The Canadian Alliance for Sex Work Law Reform started arguing in a Toronto courtroom on Monday that the laws governing sex work are fostering stigma, inviting targeted violence and removing safe consent.

The alliance says there shouldn't be any criminal laws specific to sex work, and it has dozens of recommendations to create a more regulated industry.

The Supreme Court of Canada struck down the prohibition on prostitution in 2013 after lawyers argued existing provisions were disproportionate, overbroad and put sex workers at risk of harm. 

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What we are watching in the U.S. ...

Nearly a week after hurricane Ian smashed into Florida and carved a path of destruction that reached into the Carolinas, more than half a million statewide residents faced another day without electricity Tuesday as rescuers continued their search for those trapped inside homes inundated with lingering floodwaters.

At least 78 people have been confirmed dead from the storm: 71 in Florida, four in North Carolina and three in Cuba since Ian made landfall on the Caribbean island on Sept. 27, and in Florida a day later.

Search and rescue efforts were still ongoing in Florida, where more than 1,600 people have been rescued statewide. But for many Florida residents, power restoration has become job one. Ian knocked out power to 2.6 million customers across the state when it roared ashore with 241 kph winds and pushing a powerful storm surge.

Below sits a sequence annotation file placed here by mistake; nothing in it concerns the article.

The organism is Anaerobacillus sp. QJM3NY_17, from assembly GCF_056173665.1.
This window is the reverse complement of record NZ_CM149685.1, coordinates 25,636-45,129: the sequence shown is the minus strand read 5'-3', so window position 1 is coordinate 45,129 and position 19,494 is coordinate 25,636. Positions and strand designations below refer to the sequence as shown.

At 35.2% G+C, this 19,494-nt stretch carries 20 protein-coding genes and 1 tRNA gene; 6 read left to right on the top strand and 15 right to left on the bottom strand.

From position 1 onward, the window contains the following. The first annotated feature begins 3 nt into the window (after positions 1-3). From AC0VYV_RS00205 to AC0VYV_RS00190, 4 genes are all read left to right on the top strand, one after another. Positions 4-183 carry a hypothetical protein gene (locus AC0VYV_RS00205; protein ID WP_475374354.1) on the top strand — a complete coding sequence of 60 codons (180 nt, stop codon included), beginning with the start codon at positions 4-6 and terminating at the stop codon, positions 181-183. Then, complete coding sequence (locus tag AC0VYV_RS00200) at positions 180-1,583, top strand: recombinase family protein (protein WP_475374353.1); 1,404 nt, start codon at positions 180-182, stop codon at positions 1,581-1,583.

Ian also washed away bridges and roads to several barrier islands. About 130 Florida Department of Transportation trucks started work on building a temporary bridge to Pine Island. During a news conference Monday, Florida Gov. Ron DeSantis added that the structure should be completed by the end of the week, and be ready for drivers to carefully traverse at slow speeds.

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What we are watching in the rest of the world ...

North Korea on Tuesday fired a ballistic missile over Japan for the first time in five years, forcing Japan to issue evacuation notices and suspend trains during the flight of the nuclear-capable weapon that could reach the U.S. territory of Guam and possibly beyond.

The launch was the most provocative weapons demonstration by North Korea this year as it ramps up missile tests to build a full-fledged nuclear arsenal that viably threatens U.S. allies and the American homeland with the goal of wresting outside concessions, some experts say.

The missile's estimated 4,500-kilometre flight was the longest by any North Korean missile, though the North has previously launched other potentially longer-range weapons at high

 angles to avoid neighbouring countries. The United States strongly condemned North Korea's "dangerous and reckless decision" to launch what it described as a "long-range ballistic missile" over Japan.